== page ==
Movies: A Separation
If I ever had to teach a course on Comparative Law, I'd probably show "A Separation" during the first week of class:
"A Separation" is a fascinating look inside Iran's society and legal system (particularly the concepts of qesas and diyya). The title references Nader and Simin, a married couple who are dealing with a thorny problem - Simin wants to leave Iran to improve the future of their daughter Termeh, while Nader wants to stay in the country to care for his Alzheimer-afflicted father. When Nader hires a poor, devout woman to help him look after his father, things rapidly get out of hand.
While there's plenty of conflict in "A Separation," it doesn't involve gunfights, car chases, or explosions. Instead, the movie thoughtfully depicts the everyday clashes we all face: rich vs. poor, husband vs. wife, child vs. parent. Director Asghar Farhadi has made "A Separation" restrained and subtle; the characters' arguments are heated but never stupid, the issues are wrenching but never maudlin.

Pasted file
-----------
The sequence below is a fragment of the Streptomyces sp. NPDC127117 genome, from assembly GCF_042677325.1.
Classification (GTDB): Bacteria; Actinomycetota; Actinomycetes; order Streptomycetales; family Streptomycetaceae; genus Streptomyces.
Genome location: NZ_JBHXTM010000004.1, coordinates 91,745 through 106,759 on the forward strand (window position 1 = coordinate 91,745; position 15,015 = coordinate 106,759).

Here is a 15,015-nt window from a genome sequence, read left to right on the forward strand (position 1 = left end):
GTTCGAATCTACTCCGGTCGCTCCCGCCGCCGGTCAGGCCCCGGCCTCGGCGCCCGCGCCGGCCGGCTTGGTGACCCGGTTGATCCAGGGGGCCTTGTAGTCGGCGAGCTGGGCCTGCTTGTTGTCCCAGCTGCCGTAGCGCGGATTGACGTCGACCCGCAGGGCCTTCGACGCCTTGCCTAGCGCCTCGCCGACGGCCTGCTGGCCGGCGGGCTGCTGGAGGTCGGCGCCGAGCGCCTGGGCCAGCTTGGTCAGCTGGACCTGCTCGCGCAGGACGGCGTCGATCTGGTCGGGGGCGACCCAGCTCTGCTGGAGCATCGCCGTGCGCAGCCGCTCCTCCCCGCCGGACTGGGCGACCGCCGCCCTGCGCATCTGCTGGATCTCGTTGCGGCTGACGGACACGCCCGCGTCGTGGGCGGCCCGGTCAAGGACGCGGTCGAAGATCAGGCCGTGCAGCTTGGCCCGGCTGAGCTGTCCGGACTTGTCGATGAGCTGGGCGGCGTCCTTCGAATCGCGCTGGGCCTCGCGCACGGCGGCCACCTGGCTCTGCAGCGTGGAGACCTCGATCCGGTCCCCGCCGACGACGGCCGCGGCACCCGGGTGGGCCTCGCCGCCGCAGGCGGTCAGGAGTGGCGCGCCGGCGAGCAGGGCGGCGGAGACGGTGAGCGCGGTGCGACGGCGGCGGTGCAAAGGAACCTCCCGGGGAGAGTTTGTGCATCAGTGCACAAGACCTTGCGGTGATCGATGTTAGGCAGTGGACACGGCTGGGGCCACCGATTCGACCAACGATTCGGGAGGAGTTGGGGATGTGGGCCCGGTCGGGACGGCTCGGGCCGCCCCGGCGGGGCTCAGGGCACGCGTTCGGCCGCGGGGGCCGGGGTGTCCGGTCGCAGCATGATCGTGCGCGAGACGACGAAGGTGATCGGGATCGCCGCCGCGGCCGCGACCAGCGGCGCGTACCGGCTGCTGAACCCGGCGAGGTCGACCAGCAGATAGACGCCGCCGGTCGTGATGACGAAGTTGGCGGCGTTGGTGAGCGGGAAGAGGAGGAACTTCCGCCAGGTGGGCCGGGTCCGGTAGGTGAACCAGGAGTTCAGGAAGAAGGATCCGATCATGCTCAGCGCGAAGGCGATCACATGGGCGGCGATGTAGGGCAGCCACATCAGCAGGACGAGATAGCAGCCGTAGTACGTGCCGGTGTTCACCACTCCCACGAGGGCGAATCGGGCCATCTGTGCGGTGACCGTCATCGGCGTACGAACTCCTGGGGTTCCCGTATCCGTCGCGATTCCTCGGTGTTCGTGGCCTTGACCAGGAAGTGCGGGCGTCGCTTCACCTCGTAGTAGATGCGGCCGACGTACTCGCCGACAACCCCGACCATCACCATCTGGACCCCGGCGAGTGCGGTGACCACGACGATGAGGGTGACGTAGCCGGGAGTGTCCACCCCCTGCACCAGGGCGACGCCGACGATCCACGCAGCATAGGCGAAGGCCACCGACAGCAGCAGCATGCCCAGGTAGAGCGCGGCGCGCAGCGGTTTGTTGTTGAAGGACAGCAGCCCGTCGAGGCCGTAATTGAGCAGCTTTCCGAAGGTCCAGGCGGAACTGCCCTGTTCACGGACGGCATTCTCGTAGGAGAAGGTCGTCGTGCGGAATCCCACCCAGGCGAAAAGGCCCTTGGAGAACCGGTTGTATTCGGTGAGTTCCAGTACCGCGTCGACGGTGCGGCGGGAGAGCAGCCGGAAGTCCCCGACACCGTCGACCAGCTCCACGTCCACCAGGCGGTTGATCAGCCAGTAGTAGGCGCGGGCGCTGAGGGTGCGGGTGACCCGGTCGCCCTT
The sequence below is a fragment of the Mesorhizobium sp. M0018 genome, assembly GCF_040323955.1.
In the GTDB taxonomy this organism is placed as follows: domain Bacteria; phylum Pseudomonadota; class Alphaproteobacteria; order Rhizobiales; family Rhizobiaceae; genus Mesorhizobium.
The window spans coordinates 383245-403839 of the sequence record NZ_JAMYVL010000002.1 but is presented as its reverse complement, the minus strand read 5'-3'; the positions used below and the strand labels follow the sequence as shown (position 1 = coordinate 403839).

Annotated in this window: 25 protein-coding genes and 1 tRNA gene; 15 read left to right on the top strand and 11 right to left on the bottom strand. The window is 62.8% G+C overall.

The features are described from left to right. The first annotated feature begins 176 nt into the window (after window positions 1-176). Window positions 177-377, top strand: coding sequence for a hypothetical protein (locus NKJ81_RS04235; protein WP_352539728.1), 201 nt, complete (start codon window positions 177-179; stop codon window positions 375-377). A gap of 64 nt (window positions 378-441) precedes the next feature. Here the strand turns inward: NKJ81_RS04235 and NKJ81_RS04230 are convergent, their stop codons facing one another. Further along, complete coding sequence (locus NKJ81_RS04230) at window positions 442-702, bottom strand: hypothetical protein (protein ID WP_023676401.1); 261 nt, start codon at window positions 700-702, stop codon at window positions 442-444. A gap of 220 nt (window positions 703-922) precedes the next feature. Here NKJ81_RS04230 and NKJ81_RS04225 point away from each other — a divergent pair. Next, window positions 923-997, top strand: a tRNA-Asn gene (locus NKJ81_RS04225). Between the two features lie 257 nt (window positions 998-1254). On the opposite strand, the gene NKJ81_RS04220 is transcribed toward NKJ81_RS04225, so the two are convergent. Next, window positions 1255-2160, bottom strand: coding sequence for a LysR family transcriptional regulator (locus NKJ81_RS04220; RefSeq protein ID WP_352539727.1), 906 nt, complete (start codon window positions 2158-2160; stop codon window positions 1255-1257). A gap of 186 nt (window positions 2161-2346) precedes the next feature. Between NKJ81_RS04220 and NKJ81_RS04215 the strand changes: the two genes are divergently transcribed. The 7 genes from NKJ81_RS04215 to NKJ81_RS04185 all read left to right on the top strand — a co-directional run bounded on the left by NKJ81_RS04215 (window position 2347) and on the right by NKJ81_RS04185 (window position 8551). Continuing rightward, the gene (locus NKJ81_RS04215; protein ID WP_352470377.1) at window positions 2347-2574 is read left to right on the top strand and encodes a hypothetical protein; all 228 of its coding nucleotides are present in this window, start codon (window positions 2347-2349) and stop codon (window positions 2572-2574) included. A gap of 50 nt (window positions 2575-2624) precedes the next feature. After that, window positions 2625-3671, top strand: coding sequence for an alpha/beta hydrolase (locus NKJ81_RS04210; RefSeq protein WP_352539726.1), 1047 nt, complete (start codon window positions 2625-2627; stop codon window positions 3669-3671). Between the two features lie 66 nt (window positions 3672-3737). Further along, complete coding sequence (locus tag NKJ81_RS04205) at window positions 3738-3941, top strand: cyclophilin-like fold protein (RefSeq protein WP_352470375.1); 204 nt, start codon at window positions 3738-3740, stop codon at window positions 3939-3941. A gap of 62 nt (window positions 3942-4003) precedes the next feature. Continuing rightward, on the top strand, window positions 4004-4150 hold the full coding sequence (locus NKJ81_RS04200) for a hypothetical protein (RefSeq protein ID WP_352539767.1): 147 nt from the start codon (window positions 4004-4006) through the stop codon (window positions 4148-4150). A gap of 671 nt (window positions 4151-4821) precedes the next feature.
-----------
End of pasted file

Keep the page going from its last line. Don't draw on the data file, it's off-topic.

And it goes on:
"A Separation" is rounded out by some superb performances - the young actresses who play the daughters in this movie, Sarina Farhadi and Kimia Hosseini, throw in absolutely heartbreaking performances, and steal plenty of scenes from the adults. The only bad thing about the movie is the gimmick ending; I found it jarring considering the lack of artifice or stylistic touches in the rest of the story, and that dissonance almost ruins the themes and messages transmitted in the first two hours of the movie. That being said, "A Separation" is a good movie and definitely worth watching.